PHILIPPINE National Police (PNP) chief Oscar Albayalde said he is hoping that his would-be successor will continue key policies being implemented by the PNP such as the strict implementation of measures to address crime incidents, the intensified campaign to combat problems against illegal drugs, and the strengthening of internal cleansing.
“It is very important for the successor, especially if you are the chief or commander whether in the police or military, the keyword is continuity. We are not like other institutions where one's project will be different from that of the successor,” he said in the sidelines of his testimonial parade at the Philippine Military Academy in Baguio City on Saturday, September 28.
“Hopefully, before I retire as PNP chief, we see it to it that we are able to institutionalize our Patrol Plan 2030, our internal cleansing program, our internal discipline in the PNP, and all other operational thrusts,” he added.
Aside from continuity, he said he is also expecting that improvements will be made on this program during the next leadership.
Albayalde, who is a member of the PMA Sinagtala Class 1986, is set to retire on November 8 as he reached the mandatory retirement age for a police official of 56.
He took over the helm of the 190,000-strong PNP in April 2018, replacing then Police Director General and now Senator Ronald dela Rosa.
Meanwhile, Albayalde reminisced on his days as cadet in the military academy.
“More than half of my life was centered here and I started my dream here. This was where I learned as a soldier, as an official, and as a leader. So I would like to express my deepest gratitude to my alma mater, the PMA,” he said.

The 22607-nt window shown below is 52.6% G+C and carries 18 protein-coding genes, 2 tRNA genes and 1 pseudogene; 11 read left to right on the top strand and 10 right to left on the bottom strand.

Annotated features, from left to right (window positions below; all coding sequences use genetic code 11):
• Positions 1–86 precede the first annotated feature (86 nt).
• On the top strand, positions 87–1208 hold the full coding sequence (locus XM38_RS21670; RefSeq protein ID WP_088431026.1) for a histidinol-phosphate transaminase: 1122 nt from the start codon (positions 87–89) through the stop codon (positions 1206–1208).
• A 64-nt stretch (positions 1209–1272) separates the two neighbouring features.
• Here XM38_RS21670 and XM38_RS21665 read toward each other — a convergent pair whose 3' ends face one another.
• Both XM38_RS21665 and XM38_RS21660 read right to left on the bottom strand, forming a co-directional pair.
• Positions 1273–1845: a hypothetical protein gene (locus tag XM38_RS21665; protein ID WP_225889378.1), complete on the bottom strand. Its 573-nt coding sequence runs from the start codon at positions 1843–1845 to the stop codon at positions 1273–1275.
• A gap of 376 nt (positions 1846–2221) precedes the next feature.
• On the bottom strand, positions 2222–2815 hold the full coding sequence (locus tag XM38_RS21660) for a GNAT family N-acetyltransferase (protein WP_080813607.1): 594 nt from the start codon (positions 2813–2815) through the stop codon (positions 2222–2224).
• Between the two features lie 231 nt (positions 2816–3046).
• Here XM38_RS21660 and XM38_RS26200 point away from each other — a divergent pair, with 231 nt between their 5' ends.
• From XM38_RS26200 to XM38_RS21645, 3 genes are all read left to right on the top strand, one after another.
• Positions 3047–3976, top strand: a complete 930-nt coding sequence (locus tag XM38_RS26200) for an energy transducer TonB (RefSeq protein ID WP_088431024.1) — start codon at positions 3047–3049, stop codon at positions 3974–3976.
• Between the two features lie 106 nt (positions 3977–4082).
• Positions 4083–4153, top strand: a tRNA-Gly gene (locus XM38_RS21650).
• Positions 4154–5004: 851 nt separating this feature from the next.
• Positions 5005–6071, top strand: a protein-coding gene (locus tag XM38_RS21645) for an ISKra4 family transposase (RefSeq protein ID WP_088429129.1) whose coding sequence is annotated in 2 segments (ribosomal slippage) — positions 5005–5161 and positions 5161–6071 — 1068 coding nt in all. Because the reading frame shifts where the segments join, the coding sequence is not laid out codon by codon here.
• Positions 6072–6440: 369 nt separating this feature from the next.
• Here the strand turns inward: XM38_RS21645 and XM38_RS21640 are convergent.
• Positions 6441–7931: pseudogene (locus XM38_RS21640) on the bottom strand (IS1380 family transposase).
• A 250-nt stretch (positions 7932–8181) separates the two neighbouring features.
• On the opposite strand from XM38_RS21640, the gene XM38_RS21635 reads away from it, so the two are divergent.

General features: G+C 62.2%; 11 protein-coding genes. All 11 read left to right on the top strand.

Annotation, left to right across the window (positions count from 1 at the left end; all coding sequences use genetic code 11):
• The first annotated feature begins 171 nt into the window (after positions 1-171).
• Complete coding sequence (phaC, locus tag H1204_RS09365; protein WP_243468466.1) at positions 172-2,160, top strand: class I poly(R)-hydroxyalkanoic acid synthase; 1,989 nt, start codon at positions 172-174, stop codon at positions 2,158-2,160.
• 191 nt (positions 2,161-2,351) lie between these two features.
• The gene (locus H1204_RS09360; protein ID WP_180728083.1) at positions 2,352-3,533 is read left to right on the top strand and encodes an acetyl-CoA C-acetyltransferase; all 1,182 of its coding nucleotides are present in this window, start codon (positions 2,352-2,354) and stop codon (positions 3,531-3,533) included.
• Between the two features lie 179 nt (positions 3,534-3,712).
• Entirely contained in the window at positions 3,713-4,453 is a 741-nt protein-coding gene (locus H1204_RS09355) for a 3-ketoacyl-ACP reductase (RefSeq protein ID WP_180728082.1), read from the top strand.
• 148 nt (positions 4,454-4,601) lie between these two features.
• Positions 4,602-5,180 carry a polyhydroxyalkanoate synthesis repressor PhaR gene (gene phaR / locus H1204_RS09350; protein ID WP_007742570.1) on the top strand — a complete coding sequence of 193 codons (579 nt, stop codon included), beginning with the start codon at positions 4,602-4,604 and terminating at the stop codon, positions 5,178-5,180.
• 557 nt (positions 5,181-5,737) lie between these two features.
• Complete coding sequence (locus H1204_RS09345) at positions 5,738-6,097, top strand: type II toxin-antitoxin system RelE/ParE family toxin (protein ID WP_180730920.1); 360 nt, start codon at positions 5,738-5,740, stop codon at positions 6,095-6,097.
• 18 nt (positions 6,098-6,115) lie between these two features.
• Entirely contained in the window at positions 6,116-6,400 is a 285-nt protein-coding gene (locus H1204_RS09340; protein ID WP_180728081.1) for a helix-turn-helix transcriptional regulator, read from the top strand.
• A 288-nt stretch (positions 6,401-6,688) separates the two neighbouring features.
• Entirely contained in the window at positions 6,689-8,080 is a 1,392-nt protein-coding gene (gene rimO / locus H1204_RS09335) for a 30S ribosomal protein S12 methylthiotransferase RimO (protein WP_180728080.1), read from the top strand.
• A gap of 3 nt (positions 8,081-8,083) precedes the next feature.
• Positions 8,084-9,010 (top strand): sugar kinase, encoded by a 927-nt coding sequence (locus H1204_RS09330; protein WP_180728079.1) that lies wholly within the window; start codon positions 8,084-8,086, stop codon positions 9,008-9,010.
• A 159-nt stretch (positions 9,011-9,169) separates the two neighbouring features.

Asked on the legacy that he will be known for, the PNP chief said it is up for the Filipinos to judge him.
“I really do not know. Let the people judge me. I don't know what the people will say. Whatever they will say, I will accept. For myself, I did everything. I gave my best,” he said.
Earlier, Albayalde said the hallmark of his leadership is the internal cleansing which aims to weed out the agency from scalawags.
On January, the PNP created a permanent unit which will focus in monitoring and arresting cops involved in all kinds of illegal activities.
However, Albayalde has recently been implicated on issues involving the so-called “ninja cops” and recycling of illegal drugs particularly when he was the head of the Pampanga police provincial office and several of his men were arrested over involvement on “agaw bato” scheme.
In the said scheme, cops will ask for as much as P50-million from an arrested drug lord, mostly Chinese nationals, in exchange of their freedom or once arrested, the group will free the captured suspects but keep their money and illegal drugs.
Albayalde was relieved during that time over command responsibility while his men were charged, but were later on cleared on from any allegations.
The PNP chief said he is not aware on why an old allegation linking him to illegal drugs has resurfaced.
“I don't know. I really do not know why a very old and recycled issue was brought up again. Well, I just thought that things are really like that. It's all part of public service,” he said.
In connection to this matter, Albayalde said he is confident to face the Senate investigation which may discuss the issue on ninja cops and drug recycling.
“Well number one is the accusation. The thing in Pampanga was already dismissed way back 2017 and I have been saying many times before. It would be self-serving if I will be the only one who will say something. I think somebody has to explain this, not me, not them, not anybody else. Siguro, somebody who is not interested in this case,” he said.
He said retired Brigadier General Manuel Gaerlan, former Deputy Regional Director for Operations (DRDO) in Central Luzon, is willing to testify as he was the one who led the investigation of the case.
“He volunteered himself because he knows everything. He was the head of the investigation body and he admitted that he was directed by then General Raul Petrasanta to lead the investigation,” said Albayalde.
Petrasanta was the Central Luzon regional police director when the issue on agaw-bato cropped up. (SunStar Philippines)